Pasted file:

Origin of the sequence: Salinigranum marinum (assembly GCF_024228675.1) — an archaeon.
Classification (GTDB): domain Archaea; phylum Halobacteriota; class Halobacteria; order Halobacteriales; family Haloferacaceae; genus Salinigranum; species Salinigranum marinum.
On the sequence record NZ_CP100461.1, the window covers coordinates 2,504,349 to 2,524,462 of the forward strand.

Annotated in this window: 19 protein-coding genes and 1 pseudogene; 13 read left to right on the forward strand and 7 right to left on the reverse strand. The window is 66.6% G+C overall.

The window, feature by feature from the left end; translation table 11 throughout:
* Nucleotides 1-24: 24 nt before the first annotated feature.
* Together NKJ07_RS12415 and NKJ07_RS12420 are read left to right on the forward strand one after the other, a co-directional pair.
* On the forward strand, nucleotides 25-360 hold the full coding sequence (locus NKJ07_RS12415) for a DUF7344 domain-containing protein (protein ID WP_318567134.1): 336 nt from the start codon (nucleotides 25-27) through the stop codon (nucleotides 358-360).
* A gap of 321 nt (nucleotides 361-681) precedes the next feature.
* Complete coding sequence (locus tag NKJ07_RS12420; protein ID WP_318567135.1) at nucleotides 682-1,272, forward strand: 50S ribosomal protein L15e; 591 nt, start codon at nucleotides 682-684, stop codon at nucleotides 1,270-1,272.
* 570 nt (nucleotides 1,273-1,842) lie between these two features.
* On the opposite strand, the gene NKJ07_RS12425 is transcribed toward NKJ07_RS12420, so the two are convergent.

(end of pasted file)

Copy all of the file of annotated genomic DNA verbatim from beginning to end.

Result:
Origin of the sequence: Salinigranum marinum (assembly GCF_024228675.1) — an archaeon.
Classification (GTDB): domain Archaea; phylum Halobacteriota; class Halobacteria; order Halobacteriales; family Haloferacaceae; genus Salinigranum; species Salinigranum marinum.
On the sequence record NZ_CP100461.1, the window covers coordinates 2,504,349 to 2,524,462 of the forward strand.

Annotated in this window: 19 protein-coding genes and 1 pseudogene; 13 read left to right on the forward strand and 7 right to left on the reverse strand. The window is 66.6% G+C overall.

The window, feature by feature from the left end; translation table 11 throughout:
* Nucleotides 1-24: 24 nt before the first annotated feature.
* Together NKJ07_RS12415 and NKJ07_RS12420 are read left to right on the forward strand one after the other, a co-directional pair.
* On the forward strand, nucleotides 25-360 hold the full coding sequence (locus NKJ07_RS12415) for a DUF7344 domain-containing protein (protein ID WP_318567134.1): 336 nt from the start codon (nucleotides 25-27) through the stop codon (nucleotides 358-360).
* A gap of 321 nt (nucleotides 361-681) precedes the next feature.
* Complete coding sequence (locus tag NKJ07_RS12420; protein ID WP_318567135.1) at nucleotides 682-1,272, forward strand: 50S ribosomal protein L15e; 591 nt, start codon at nucleotides 682-684, stop codon at nucleotides 1,270-1,272.
* 570 nt (nucleotides 1,273-1,842) lie between these two features.
* On the opposite strand, the gene NKJ07_RS12425 is transcribed toward NKJ07_RS12420, so the two are convergent.